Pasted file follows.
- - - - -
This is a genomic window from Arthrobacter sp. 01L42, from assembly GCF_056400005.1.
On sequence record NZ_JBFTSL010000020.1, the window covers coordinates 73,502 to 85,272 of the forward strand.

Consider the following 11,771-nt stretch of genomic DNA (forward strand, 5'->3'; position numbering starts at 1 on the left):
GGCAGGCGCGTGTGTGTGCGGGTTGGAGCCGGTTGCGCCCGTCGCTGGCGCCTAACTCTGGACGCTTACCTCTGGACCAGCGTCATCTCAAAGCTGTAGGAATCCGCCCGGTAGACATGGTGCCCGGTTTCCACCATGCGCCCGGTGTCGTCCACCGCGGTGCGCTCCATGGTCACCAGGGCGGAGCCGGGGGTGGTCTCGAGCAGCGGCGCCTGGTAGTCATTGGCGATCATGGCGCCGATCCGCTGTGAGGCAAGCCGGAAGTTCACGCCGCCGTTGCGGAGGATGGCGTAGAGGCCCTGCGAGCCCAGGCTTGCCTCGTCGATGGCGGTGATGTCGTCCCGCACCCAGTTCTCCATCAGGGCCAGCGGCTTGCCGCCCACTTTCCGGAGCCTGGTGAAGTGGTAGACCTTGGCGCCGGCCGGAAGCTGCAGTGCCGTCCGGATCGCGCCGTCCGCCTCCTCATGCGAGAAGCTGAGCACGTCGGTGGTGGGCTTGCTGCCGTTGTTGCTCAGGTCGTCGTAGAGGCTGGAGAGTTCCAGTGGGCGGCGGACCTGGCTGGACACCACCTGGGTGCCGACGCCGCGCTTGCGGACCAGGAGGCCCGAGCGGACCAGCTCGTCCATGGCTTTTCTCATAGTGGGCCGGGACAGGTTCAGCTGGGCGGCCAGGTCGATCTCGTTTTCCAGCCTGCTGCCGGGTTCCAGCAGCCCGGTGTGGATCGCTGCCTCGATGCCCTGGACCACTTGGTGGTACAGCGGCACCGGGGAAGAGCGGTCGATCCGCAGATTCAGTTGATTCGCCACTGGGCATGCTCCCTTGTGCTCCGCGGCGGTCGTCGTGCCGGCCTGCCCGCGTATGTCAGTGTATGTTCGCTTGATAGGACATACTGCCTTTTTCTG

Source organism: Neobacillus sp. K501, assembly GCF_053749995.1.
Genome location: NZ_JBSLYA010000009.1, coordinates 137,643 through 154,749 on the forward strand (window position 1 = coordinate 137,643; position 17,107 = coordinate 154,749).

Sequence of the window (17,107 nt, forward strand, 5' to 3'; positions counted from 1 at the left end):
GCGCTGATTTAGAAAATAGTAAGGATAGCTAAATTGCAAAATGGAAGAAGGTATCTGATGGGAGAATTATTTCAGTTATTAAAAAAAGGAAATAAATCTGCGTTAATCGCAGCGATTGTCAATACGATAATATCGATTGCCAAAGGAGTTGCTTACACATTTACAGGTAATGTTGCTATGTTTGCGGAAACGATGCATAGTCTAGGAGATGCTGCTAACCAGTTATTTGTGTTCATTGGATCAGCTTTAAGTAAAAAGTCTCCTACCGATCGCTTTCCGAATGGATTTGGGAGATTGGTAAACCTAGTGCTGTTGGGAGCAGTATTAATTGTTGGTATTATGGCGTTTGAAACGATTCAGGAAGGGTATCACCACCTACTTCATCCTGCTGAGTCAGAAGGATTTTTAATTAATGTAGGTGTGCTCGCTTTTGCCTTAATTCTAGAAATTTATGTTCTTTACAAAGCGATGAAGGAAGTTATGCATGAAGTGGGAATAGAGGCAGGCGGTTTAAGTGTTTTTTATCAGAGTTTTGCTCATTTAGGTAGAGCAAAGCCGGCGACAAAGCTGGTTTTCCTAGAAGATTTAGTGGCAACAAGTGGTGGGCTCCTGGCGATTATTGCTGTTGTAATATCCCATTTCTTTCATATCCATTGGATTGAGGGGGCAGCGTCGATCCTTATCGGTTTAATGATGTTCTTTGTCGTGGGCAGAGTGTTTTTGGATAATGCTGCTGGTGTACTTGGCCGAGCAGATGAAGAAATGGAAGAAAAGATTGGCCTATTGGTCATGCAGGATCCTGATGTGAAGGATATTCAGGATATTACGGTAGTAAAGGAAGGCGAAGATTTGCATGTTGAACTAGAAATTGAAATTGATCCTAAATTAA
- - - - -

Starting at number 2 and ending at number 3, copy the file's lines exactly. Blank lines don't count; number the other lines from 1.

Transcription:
On sequence record NZ_JBFTSL010000020.1, the window covers coordinates 73,502 to 85,272 of the forward strand.

Consider the following 11,771-nt stretch of genomic DNA (forward strand, 5'->3'; position numbering starts at 1 on the left):